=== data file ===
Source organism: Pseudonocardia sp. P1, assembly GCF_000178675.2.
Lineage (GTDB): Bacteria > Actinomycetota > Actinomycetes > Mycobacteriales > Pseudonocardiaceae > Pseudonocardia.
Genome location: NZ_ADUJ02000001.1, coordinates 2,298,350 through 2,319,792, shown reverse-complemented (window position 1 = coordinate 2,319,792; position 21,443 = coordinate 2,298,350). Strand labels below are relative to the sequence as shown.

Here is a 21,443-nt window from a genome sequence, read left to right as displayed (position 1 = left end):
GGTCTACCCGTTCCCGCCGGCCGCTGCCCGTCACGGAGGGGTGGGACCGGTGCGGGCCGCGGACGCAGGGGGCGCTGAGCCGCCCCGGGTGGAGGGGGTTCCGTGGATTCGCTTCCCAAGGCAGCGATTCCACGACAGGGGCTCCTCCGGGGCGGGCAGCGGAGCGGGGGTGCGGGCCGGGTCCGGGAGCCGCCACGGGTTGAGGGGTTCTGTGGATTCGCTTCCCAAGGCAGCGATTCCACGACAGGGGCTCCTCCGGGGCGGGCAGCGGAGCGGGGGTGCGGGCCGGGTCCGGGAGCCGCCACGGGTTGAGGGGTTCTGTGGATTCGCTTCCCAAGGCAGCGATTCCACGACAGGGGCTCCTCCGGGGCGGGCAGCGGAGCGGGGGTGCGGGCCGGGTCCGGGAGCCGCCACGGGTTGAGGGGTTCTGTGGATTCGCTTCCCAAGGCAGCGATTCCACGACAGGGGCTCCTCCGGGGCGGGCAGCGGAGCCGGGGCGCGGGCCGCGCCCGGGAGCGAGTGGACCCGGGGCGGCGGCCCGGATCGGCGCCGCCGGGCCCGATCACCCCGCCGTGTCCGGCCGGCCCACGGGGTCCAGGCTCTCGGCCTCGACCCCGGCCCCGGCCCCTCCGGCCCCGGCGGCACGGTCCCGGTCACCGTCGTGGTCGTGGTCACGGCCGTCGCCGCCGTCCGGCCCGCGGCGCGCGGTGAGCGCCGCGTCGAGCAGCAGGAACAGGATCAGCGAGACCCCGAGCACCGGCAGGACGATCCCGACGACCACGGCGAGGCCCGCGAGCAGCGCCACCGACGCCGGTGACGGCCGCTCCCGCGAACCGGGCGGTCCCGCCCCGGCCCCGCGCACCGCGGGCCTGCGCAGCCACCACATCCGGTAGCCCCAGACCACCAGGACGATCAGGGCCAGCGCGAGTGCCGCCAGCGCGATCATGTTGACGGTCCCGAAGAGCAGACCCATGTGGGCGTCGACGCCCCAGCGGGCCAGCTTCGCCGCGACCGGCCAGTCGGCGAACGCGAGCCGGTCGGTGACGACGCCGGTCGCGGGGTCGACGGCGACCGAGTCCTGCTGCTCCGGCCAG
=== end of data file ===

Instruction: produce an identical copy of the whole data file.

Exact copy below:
Source organism: Pseudonocardia sp. P1, assembly GCF_000178675.2.
Lineage (GTDB): Bacteria > Actinomycetota > Actinomycetes > Mycobacteriales > Pseudonocardiaceae > Pseudonocardia.
Genome location: NZ_ADUJ02000001.1, coordinates 2,298,350 through 2,319,792, shown reverse-complemented (window position 1 = coordinate 2,319,792; position 21,443 = coordinate 2,298,350). Strand labels below are relative to the sequence as shown.

Here is a 21,443-nt window from a genome sequence, read left to right as displayed (position 1 = left end):
GGTCTACCCGTTCCCGCCGGCCGCTGCCCGTCACGGAGGGGTGGGACCGGTGCGGGCCGCGGACGCAGGGGGCGCTGAGCCGCCCCGGGTGGAGGGGGTTCCGTGGATTCGCTTCCCAAGGCAGCGATTCCACGACAGGGGCTCCTCCGGGGCGGGCAGCGGAGCGGGGGTGCGGGCCGGGTCCGGGAGCCGCCACGGGTTGAGGGGTTCTGTGGATTCGCTTCCCAAGGCAGCGATTCCACGACAGGGGCTCCTCCGGGGCGGGCAGCGGAGCGGGGGTGCGGGCCGGGTCCGGGAGCCGCCACGGGTTGAGGGGTTCTGTGGATTCGCTTCCCAAGGCAGCGATTCCACGACAGGGGCTCCTCCGGGGCGGGCAGCGGAGCGGGGGTGCGGGCCGGGTCCGGGAGCCGCCACGGGTTGAGGGGTTCTGTGGATTCGCTTCCCAAGGCAGCGATTCCACGACAGGGGCTCCTCCGGGGCGGGCAGCGGAGCCGGGGCGCGGGCCGCGCCCGGGAGCGAGTGGACCCGGGGCGGCGGCCCGGATCGGCGCCGCCGGGCCCGATCACCCCGCCGTGTCCGGCCGGCCCACGGGGTCCAGGCTCTCGGCCTCGACCCCGGCCCCGGCCCCTCCGGCCCCGGCGGCACGGTCCCGGTCACCGTCGTGGTCGTGGTCACGGCCGTCGCCGCCGTCCGGCCCGCGGCGCGCGGTGAGCGCCGCGTCGAGCAGCAGGAACAGGATCAGCGAGACCCCGAGCACCGGCAGGACGATCCCGACGACCACGGCGAGGCCCGCGAGCAGCGCCACCGACGCCGGTGACGGCCGCTCCCGCGAACCGGGCGGTCCCGCCCCGGCCCCGCGCACCGCGGGCCTGCGCAGCCACCACATCCGGTAGCCCCAGACCACCAGGACGATCAGGGCCAGCGCGAGTGCCGCCAGCGCGATCATGTTGACGGTCCCGAAGAGCAGACCCATGTGGGCGTCGACGCCCCAGCGGGCCAGCTTCGCCGCGACCGGCCAGTCGGCGAACGCGAGCCGGTCGGTGACGACGCCGGTCGCGGGGTCGACGGCGACCGAGTCCTGCTGCTCCGGCCAG